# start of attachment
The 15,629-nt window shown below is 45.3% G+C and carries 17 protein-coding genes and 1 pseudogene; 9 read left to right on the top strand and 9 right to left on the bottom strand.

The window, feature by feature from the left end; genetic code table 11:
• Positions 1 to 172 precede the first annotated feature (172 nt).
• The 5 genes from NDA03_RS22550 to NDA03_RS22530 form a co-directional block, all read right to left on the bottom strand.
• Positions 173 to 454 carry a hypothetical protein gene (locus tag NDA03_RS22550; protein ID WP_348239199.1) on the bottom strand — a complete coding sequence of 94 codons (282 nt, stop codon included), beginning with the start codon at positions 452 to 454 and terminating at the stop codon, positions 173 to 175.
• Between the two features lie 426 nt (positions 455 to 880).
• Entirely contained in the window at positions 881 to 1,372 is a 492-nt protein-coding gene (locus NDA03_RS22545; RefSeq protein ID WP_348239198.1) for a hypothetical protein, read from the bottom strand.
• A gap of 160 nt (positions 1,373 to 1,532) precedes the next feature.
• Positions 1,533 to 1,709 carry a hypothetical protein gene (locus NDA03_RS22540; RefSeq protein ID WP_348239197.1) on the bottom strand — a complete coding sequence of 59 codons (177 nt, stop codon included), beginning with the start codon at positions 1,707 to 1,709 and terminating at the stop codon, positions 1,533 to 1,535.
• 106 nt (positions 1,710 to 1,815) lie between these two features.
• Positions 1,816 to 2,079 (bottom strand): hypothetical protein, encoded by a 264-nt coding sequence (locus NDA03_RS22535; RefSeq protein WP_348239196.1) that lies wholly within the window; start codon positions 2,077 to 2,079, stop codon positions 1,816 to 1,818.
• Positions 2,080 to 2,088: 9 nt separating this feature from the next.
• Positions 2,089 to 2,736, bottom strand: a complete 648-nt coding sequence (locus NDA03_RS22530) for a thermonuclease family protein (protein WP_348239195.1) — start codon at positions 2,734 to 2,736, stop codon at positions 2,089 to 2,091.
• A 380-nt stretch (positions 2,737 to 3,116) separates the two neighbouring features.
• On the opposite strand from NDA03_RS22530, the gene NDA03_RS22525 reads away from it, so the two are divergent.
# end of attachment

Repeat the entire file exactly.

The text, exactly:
The 15,629-nt window shown below is 45.3% G+C and carries 17 protein-coding genes and 1 pseudogene; 9 read left to right on the top strand and 9 right to left on the bottom strand.

The window, feature by feature from the left end; genetic code table 11:
• Positions 1 to 172 precede the first annotated feature (172 nt).
• The 5 genes from NDA03_RS22550 to NDA03_RS22530 form a co-directional block, all read right to left on the bottom strand.
• Positions 173 to 454 carry a hypothetical protein gene (locus tag NDA03_RS22550; protein ID WP_348239199.1) on the bottom strand — a complete coding sequence of 94 codons (282 nt, stop codon included), beginning with the start codon at positions 452 to 454 and terminating at the stop codon, positions 173 to 175.
• Between the two features lie 426 nt (positions 455 to 880).
• Entirely contained in the window at positions 881 to 1,372 is a 492-nt protein-coding gene (locus NDA03_RS22545; RefSeq protein ID WP_348239198.1) for a hypothetical protein, read from the bottom strand.
• A gap of 160 nt (positions 1,373 to 1,532) precedes the next feature.
• Positions 1,533 to 1,709 carry a hypothetical protein gene (locus NDA03_RS22540; RefSeq protein ID WP_348239197.1) on the bottom strand — a complete coding sequence of 59 codons (177 nt, stop codon included), beginning with the start codon at positions 1,707 to 1,709 and terminating at the stop codon, positions 1,533 to 1,535.
• 106 nt (positions 1,710 to 1,815) lie between these two features.
• Positions 1,816 to 2,079 (bottom strand): hypothetical protein, encoded by a 264-nt coding sequence (locus NDA03_RS22535; RefSeq protein WP_348239196.1) that lies wholly within the window; start codon positions 2,077 to 2,079, stop codon positions 1,816 to 1,818.
• Positions 2,080 to 2,088: 9 nt separating this feature from the next.
• Positions 2,089 to 2,736, bottom strand: a complete 648-nt coding sequence (locus NDA03_RS22530) for a thermonuclease family protein (protein WP_348239195.1) — start codon at positions 2,734 to 2,736, stop codon at positions 2,089 to 2,091.
• A 380-nt stretch (positions 2,737 to 3,116) separates the two neighbouring features.
• On the opposite strand from NDA03_RS22530, the gene NDA03_RS22525 reads away from it, so the two are divergent.